I bet you know more Russian fairy tales than you might think. Have you ever heard of Baba Yaga? The Swan Maiden? You’ll find these and others in this classic collection. This is a pretty hefty book: Clocking in at 672 pages, you might want to just skip around and read what sounds interesting.
Out of the Woods: Strictly speaking, “fairies” are part of European folklore, but almost every culture has its own stories of little people, trolls, and magical animals. Ready to venture out of the woods of Europe? Give these wonderful collections a try!
Chinese Fairy Tales and Fantasies
by Moss Roberts
The Chinese have a rich tradition of ghosts and goblins, and were writing them down well before the Brothers Grimm and Hans Christian Andersen ever picked up their pencils. This collection includes traditional fairy tales, ghost stories, and heroic epics.
by Roger Abrahams
The sprawling continent of Africa is the home of numerous tribes and nations, all of which have wonderful storytelling traditions. Roger Abrahams’ African Folktales collects some of the very best traditional stories from these peoples, and could be a great jumping-off point for a deeper investigation into the topic.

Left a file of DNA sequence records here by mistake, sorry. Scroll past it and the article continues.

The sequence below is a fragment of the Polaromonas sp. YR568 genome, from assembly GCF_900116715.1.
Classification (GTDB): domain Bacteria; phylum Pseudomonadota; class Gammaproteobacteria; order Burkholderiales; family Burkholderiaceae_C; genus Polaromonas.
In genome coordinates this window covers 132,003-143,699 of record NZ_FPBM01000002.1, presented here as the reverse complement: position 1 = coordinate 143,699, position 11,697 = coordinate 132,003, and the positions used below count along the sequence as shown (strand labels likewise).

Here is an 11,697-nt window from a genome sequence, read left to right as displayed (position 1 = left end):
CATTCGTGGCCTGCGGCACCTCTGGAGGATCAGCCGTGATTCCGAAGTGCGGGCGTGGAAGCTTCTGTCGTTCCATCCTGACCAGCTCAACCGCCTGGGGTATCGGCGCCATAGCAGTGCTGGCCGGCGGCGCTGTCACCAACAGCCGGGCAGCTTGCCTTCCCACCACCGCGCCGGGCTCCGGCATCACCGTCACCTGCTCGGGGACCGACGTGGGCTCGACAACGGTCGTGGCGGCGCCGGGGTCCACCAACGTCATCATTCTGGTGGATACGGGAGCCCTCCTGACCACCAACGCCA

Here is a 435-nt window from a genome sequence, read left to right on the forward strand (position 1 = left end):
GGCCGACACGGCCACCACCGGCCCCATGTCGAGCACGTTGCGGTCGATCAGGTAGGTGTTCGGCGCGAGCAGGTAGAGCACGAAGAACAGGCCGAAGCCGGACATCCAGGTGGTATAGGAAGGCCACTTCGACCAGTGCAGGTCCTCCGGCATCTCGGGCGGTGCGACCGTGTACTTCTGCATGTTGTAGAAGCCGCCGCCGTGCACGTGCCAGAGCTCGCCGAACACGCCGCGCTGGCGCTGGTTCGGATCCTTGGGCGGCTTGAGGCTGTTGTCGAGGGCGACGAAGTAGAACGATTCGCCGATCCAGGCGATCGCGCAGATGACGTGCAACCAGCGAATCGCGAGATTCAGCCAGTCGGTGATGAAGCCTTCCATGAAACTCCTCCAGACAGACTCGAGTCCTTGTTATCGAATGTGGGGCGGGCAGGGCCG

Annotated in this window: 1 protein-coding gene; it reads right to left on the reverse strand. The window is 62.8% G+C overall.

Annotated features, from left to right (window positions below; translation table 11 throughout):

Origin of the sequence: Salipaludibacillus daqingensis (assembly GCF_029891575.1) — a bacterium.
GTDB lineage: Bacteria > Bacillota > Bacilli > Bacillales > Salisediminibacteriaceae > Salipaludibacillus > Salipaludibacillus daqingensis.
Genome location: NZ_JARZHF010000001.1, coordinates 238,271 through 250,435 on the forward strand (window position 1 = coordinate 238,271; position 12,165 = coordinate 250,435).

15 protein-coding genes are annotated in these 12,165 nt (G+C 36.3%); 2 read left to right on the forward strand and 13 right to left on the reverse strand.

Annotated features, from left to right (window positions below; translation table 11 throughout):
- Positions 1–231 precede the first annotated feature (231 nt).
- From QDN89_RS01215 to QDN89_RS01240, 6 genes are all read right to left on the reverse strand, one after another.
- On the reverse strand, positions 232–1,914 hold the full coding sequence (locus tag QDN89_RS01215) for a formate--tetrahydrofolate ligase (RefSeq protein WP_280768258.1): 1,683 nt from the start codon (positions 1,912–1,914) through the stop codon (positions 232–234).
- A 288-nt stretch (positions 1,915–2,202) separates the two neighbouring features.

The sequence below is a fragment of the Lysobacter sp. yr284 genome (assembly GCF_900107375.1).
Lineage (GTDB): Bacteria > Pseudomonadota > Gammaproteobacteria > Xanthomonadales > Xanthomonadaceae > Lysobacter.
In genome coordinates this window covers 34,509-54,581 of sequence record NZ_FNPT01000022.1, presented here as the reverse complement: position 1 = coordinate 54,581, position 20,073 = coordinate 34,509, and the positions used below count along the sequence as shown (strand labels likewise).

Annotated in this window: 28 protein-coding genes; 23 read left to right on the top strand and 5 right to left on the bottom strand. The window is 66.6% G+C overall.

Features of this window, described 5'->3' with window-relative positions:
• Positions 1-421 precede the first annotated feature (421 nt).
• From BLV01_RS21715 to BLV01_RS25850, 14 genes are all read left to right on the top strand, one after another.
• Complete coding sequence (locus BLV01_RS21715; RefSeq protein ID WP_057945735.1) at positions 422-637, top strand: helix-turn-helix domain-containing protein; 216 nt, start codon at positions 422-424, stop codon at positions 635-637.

American Indian Myths And Legends
By Richard Erdoes And Alfonso Ortiz
The Native American tribes, like the native peoples of Africa, are incredibly diverse. All of them have their own tales and legends, many of which remain unknown to those outside the tribes. American Indian Myths and Legends is a treasure house of storytelling that will enlighten and entertain the curious reader.
Miscellany: Want a little bit of everything? Here’s a book I think you’ll enjoy.
Beauty and the Beast: Classic Tales About Animal Brides and Grooms from Around the World
edited by Maria Tatar
You’re likely familiar with the classic fairy tale “Beauty and the Beast”, but did you know that the story you know is just one version of a tale known around the world? Maria Tatar has collected many of them in this amazing international anthology.
All done? Here’s a clip from “The Moth Diaries” (based on the novel by Rachel Klein) to end our round-up. The song that maybe-vampire Ernessa Bloch sings here is inspired by an actual fairy tale: “The Juniper Tree”. Tweet, tweet, tweet…